After attempting to operate in Florida for a period of approximately eight years, Shelton returned to its Cape May campus in the summer of 1979. During the 1979-80 school year it began operations with 28 students. This increased to only 41 to 35 students in the 1980-81 school year. Moreover, as of the present time it has only six applicants for its fall, 1981 freshman class, none of whom have yet been determined to be qualified for admission. It is reasonable to conclude that in part, at least, the College's enrollment has been adversely affected by the inhibitions imposed upon it by the State.

 Shelton has experienced a steady drop in the amount of contributions it receives from the public since the time of the institution of the state court action. The pending state litigation, the inability of the College to grant its degrees, the disclaimer the College is required to issue and resulting adverse publicity have resulted in loss of confidence in the ability of the College to survive.

  It is impossible to determine whether Shelton would survive if the State injunction were lifted; however, there is little question but that Shelton cannot long exist if the state court injunction remains in effect.

 In addition to Shelton's future prospects, its present students have been affected by the state court injunction. At the graduation in May, 1980, four students who had completed four years of study at Shelton in Florida and New Jersey were denied their degrees. Shelton's annual commencement exercise is scheduled for May 23, 1981. On that date eight students who have successfully completed four years of study at the College and who have been determined by the College to possess the religious and moral qualifications requisite for graduation will be eligible to be awarded Shelton's Bachelor of Arts in Biblical Literature, Elementary Education, History or English. By reason of the court decree, of course, these indicia of their work at Shelton cannot be conferred upon them.

 The question must now be answered whether the federal plaintiffs are entitled to the relief they seek.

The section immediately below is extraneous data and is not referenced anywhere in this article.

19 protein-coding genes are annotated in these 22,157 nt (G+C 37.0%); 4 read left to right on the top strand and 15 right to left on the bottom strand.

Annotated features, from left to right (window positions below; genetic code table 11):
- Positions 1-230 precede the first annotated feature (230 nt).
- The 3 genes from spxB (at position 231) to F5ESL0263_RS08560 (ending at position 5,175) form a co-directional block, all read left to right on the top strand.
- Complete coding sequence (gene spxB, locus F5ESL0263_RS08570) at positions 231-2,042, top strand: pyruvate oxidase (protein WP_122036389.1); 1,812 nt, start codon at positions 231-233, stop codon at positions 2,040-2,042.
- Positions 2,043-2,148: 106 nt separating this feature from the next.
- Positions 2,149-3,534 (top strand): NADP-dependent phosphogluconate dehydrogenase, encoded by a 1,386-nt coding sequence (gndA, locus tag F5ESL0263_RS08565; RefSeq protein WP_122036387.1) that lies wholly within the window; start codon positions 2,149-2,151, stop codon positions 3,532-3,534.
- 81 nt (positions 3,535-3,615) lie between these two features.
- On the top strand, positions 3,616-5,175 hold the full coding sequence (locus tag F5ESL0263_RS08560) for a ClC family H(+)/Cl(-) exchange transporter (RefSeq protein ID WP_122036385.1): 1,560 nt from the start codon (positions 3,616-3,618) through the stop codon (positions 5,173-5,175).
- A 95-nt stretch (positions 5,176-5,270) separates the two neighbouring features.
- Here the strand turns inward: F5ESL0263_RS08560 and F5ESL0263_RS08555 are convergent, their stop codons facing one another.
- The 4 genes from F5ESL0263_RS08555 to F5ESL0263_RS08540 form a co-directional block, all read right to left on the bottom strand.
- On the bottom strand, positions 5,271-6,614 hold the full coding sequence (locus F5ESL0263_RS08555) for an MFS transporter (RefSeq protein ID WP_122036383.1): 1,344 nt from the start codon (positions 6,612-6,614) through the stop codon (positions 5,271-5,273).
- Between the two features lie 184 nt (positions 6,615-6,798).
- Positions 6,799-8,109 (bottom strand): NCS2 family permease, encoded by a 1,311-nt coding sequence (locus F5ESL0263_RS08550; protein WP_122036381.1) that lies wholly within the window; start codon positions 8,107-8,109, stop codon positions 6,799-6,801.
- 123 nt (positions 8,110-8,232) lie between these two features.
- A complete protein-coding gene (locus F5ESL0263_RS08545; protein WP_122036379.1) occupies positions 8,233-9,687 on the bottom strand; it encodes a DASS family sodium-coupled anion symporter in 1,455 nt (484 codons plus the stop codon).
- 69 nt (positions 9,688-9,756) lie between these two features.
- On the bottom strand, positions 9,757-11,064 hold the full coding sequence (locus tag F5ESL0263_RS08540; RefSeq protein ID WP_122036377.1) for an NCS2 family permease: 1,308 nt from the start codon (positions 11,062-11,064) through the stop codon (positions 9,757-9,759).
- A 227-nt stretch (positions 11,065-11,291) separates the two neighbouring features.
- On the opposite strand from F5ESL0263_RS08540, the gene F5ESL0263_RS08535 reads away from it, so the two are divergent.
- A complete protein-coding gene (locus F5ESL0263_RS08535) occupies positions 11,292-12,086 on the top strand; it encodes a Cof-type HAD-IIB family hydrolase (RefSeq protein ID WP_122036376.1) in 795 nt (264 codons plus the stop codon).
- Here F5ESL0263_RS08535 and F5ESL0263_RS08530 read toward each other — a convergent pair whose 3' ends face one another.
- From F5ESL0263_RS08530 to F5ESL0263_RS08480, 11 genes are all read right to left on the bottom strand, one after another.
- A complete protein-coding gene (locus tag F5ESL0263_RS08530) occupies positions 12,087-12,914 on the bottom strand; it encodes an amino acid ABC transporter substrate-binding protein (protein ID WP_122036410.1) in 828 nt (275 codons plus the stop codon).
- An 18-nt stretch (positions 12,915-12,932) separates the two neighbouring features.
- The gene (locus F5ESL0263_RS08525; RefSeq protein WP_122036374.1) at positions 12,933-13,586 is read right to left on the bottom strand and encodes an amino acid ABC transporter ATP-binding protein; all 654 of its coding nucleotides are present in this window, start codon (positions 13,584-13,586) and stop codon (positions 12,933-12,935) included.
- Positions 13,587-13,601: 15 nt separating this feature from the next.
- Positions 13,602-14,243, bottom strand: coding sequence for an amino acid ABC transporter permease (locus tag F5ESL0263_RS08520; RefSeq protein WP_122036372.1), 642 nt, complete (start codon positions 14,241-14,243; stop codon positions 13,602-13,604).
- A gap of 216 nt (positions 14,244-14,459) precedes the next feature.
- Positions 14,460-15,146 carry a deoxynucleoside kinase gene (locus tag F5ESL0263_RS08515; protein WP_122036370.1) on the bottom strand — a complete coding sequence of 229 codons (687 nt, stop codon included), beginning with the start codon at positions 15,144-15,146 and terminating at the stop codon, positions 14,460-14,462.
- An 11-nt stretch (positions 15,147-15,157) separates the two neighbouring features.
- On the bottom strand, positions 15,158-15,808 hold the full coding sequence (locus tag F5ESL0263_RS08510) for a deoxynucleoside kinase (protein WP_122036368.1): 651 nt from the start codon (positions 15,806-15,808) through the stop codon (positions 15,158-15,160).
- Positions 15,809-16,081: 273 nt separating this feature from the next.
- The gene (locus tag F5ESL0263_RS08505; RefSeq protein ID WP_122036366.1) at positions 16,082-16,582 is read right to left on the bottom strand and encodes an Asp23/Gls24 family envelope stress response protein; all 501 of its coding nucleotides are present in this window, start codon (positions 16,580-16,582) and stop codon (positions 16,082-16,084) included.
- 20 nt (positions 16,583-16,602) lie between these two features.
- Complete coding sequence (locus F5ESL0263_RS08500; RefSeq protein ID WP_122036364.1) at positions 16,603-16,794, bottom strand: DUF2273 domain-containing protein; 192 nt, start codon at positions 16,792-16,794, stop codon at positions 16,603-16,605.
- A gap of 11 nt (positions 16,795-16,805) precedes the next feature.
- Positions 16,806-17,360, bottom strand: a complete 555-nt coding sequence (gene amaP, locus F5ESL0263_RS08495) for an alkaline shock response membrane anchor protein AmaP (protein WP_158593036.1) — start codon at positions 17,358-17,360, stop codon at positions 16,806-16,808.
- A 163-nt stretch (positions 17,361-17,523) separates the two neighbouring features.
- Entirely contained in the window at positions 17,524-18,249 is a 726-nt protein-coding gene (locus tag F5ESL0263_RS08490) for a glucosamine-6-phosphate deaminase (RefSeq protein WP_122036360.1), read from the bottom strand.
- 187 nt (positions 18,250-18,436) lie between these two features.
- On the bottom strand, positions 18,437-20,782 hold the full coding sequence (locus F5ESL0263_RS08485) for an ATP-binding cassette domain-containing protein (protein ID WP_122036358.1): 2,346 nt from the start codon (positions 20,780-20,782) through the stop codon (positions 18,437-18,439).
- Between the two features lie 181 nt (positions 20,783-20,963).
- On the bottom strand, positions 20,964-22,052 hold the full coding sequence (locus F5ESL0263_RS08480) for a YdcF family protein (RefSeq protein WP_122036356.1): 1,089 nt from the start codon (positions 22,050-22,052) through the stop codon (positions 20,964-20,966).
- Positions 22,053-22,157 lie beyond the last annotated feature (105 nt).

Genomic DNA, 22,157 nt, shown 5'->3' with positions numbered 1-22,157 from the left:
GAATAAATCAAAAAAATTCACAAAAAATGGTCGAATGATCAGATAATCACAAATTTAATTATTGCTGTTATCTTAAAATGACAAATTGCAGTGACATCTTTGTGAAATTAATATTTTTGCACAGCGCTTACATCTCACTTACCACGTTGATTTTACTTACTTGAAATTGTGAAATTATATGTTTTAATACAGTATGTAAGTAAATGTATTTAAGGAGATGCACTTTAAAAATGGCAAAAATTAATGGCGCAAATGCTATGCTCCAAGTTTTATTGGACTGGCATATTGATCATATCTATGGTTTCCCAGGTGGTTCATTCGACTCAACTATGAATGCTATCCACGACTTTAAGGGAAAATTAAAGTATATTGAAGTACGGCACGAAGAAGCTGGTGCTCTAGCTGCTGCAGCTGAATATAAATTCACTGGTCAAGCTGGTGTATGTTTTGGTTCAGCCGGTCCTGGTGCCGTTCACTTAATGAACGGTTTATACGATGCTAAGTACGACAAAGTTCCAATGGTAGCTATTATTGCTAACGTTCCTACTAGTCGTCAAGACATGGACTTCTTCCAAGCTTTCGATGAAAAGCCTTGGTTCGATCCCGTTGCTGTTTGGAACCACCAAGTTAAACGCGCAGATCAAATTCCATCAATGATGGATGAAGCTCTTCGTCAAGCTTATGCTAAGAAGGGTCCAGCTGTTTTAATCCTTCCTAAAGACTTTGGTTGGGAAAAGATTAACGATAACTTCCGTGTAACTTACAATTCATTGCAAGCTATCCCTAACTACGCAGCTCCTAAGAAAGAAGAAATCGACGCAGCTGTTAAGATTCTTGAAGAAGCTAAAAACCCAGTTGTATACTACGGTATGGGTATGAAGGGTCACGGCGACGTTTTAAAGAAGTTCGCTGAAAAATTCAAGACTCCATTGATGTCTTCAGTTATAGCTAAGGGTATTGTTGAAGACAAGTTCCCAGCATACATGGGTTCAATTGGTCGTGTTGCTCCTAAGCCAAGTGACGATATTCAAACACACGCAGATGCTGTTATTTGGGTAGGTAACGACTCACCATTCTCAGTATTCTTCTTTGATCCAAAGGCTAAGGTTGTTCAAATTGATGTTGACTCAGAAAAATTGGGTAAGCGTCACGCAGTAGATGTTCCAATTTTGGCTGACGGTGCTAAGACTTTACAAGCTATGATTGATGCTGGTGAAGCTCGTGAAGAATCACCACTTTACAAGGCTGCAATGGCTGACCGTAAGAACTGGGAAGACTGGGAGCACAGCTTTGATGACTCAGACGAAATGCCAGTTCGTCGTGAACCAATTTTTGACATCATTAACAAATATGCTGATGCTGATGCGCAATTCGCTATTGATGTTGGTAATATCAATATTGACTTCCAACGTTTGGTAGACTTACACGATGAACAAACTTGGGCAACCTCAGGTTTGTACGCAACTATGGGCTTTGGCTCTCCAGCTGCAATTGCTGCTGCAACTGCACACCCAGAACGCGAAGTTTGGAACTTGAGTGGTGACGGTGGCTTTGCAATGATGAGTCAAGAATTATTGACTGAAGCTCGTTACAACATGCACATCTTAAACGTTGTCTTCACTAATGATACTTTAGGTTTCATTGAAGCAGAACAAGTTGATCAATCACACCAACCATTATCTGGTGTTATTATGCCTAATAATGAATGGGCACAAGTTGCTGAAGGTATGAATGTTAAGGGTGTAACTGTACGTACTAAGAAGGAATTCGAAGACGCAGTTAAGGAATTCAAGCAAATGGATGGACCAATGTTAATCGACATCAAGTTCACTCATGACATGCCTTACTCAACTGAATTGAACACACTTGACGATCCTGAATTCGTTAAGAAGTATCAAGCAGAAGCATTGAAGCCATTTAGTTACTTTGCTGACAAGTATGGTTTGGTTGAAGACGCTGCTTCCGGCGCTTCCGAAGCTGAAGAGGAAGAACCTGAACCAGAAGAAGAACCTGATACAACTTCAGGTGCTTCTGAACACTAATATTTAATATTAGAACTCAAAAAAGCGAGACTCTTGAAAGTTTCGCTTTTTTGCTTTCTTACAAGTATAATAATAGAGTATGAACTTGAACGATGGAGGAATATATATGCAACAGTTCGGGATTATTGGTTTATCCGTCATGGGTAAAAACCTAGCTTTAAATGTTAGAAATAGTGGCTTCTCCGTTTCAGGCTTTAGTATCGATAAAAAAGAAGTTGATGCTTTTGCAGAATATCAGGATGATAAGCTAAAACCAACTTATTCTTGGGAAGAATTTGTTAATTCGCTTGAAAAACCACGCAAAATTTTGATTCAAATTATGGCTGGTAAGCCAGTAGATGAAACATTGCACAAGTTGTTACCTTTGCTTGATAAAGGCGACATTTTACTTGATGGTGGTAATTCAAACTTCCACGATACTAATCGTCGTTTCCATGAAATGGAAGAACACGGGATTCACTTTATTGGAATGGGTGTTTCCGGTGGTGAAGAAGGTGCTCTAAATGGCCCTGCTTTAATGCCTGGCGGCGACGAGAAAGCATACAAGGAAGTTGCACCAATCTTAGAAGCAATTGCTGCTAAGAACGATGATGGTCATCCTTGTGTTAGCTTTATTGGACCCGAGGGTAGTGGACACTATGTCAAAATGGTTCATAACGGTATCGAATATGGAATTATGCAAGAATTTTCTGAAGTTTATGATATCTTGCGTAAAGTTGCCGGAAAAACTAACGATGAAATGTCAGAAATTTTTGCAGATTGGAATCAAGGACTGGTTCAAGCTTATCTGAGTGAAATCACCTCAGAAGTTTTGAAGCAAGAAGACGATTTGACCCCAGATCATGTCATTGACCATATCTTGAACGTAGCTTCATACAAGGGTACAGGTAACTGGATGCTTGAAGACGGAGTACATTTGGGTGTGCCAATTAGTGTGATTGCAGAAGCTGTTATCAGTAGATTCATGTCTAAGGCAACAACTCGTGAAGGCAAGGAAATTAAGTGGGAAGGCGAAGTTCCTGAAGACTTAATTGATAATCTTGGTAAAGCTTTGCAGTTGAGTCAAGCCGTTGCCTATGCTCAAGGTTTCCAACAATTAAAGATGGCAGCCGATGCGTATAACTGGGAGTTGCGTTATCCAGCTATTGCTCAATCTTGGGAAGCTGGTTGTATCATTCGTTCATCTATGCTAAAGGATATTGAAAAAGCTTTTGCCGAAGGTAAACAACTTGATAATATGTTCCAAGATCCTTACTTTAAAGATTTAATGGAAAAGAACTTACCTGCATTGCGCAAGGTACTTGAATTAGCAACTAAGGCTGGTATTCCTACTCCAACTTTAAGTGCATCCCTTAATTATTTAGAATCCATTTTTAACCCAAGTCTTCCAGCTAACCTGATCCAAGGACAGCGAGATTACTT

Conclusions of Law

 First I shall direct myself to the grounds which the federal defendants (whom I shall hereinafter refer to as the "State Board") advance as comity reasons why the application should not be granted.

 Once again the State Board urges that Younger abstention is called for. This argument has been disposed of by the Court of Appeals. There the majority opinion concluded that Younger is not applicable at all because the parties in the federal action are substantially different from the parties in the state action. The minority opinion concluded that Younger is applicable but that a Younger -based exception supported the limited injunctive relief previously granted in this Court. If the federal plaintiffs are correct in their view that New Jersey may not constitutionally apply its licensing requirement to Shelton, I conclude that the same Younger -based exception would be applicable to the present application.

 The State Board also urges that the federal plaintiffs have fully litigated both their state claims and their federal claims in the state court, and that, having lost there on all claims, they cannot come back to the federal court for a second bite at the apple.

 It is unnecessary to decide whether Shelton took the steps required in the case of a Pullman abstention to reserve its rights in the state court litigation to have its federal claims heard by the federal court, see England v. Louisiana State Board of Medical Examiners, 375 U.S. 411, 84 S. Ct. 461, 11 L. Ed. 2d 440 (1964). Quite likely the reasoning of the Court of Appeals majority opinion would lead to the conclusion that reservation or non-reservation of federal rights by the state court defendants would not affect the rights to a federal forum of the federal plaintiffs who are not parties to the state court action. In any event, this is a question which will not arise until the state court proceedings have been completed through final appeal, and then only if there still remains a federal question.

 We are not at that stage now. We are dealing simply with an application for interim relief pending completion of the state proceedings. The Court of Appeals specifically recognized that such relief might be required and, if so, that it could appropriately be granted, Slip Op., 39-40.

 The criteria to be applied in determining whether a preliminary injunction should issue are spelled out in the Court of Appeals opinion: